Picker: Recently your head of activism left the cabinet. And if I read between the tea leaves, it looks like proxy battles won’t be the norm for Engine # 1. Am I correcting this?

Grancio: We think a lot of the opportunity is very constructive. The opportunity for CEOs to understand how they integrate E, S and G into their business, basically running their business. They want to do it, we think it’s a huge opportunity for investors. So it’s true, sometimes we may need to have a proxy campaign or an activist campaign, but most of the time we’re going to be constructive.

Picker: It is therefore not fair to call yourself an activist investor …

Grancio: It is fair to call us an investor who is trying to generate performance for everyone we work with.

Picker: There are reports that you have met Chevron and other executives in the oil and gas industry. Did anything materialize from these conversations that you would like to share?

Grancio: We’ve spoken to a lot of people and so our take on this whole industry is that companies are struggling to understand, as we go through an energy transition, how they run their business for optimal returns over time. . So we’re not commenting on exactly what we did with whom, but we do have a number of constructive conversations. And again, we think this is a great opportunity for energy companies and a great opportunity for investors to get it right.

Picker: What do you think of Exxon’s recently announced goals to reduce company-wide greenhouse gas intensity by up to 30% by 2030? Do they go far enough?

Grancio: We are pleased that Exxon has started to make progress on these issues since we launched the campaign a year ago. But our point of view is still that this is a company that has work to do on governance, and work to do to share with the market a strategic plan on how its business is transforming. So we’d love to see more and we’re happy that we were able to run a campaign that puts the right abilities in the boardroom, so there is an opportunity to have this conversation now.

Picker: If they don’t get where you need them, would you be ready to start another proxy battle at Exxon?

Grancio: Well, we’ll watch them.

Picker: You took a different approach, as you mentioned with GM. It was a largely laudatory white paper from the automaker, saying it was a leader among incumbents in making the transition to electric vehicles. Is this something that we will see more of? And will it always be linked to sustainability? Or will there be further research on maybe the social part of ESG or the governance part of ESG?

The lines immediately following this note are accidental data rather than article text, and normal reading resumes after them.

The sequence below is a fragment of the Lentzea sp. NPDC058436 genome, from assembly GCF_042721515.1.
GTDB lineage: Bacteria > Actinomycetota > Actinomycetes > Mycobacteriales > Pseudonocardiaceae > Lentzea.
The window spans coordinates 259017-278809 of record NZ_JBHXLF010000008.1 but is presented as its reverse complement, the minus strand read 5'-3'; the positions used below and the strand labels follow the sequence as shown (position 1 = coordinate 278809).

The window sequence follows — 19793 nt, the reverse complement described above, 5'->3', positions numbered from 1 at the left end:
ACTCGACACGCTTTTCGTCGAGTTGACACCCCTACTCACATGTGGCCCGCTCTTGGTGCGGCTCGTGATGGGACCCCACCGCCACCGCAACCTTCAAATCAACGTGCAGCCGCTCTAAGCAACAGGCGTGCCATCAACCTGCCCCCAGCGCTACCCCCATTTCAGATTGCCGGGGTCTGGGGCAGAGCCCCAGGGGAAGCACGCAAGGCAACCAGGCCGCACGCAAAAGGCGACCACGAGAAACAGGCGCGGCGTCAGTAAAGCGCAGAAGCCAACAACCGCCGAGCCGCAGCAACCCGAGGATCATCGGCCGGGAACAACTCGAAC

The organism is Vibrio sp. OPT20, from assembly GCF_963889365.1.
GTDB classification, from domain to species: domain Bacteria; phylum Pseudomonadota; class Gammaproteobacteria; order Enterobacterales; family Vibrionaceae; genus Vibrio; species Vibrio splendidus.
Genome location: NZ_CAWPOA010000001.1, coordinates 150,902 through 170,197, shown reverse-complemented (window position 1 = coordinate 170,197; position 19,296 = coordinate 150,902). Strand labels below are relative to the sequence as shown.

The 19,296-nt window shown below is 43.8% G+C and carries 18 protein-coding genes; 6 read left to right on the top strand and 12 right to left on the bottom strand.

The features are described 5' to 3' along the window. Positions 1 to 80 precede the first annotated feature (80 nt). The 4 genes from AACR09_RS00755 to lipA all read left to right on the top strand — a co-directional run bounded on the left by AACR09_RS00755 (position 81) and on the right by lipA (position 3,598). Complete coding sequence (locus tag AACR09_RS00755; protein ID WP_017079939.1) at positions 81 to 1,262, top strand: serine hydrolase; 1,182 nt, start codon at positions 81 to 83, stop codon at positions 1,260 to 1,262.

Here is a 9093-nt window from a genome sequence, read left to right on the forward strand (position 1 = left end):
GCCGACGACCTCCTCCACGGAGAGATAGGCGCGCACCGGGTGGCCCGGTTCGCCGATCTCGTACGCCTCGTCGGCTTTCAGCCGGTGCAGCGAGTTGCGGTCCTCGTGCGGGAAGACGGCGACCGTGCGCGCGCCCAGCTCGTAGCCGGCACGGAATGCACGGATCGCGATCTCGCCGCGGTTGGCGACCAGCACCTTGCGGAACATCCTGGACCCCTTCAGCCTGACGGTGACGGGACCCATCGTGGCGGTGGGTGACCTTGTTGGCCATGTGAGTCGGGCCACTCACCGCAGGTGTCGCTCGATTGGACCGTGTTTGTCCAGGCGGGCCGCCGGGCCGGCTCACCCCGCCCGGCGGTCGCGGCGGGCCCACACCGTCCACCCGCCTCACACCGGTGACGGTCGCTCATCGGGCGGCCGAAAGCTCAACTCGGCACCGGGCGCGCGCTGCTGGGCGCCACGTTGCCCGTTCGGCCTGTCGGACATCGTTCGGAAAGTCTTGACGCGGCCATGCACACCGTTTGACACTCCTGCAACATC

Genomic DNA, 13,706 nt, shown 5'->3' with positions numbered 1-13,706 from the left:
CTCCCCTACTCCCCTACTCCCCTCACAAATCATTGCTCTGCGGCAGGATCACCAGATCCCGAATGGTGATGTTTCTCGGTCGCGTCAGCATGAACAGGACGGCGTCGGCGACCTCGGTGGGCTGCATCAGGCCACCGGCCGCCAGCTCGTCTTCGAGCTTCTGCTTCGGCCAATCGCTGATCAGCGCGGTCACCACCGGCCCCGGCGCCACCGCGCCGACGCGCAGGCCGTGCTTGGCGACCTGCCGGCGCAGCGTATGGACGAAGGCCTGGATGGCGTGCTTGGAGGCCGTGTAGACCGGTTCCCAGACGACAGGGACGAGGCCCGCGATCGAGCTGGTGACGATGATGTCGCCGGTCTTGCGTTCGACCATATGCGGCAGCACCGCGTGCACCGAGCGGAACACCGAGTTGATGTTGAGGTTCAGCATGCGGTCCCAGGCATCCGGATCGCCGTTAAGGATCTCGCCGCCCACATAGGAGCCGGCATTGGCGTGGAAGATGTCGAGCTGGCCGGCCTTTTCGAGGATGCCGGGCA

Grancio: Our take on this is that all of these things matter. So governance: how good is your board of directors? Does your board have the right skills? Are the members of the board of directors people who have proven themselves in the management of past companies? Governance matters. And then from a climate point of view, it’s just a little under our noses because companies have already disclosed a lot of information. So it is very easy to have a math and economics based conversation about the connection between environment and long term value. Then on the social side, too, and the data is on the social side.

We use the data available today and there are clear causalities and relationships between how a business elevates people through leadership perspectives and how a business thinks about its impact on the community, how a business thinks. the quality of the wages of its workforce. So, absolutely, these are all areas that are in our sights.

Picker: If you were to talk to CEOs in general, which of these “S” factors would you say, “Get things in order now, or, you know, you might get a call from us soon.”

Grancio: Yeah, I think I think it’s a little different for every business, depending on what they do and where they have the most impact. So if you are a professional services firm, you know, how do you get up through the management ladder? If you are a company that employs people at lower wages on average, are you employing people in a way where they earn more than a living wage, and hiring proportionately to the communities you serve? So it’s a little different for different companies. But our guide would be [to] think about materiality. Think about running a business the right way to make it sustainable, and you serve the customers, and you sort of beat your competition over time. So think about that long-term economic value and we think it will make it much easier for companies to do the right thing.

Source link


Comments are closed.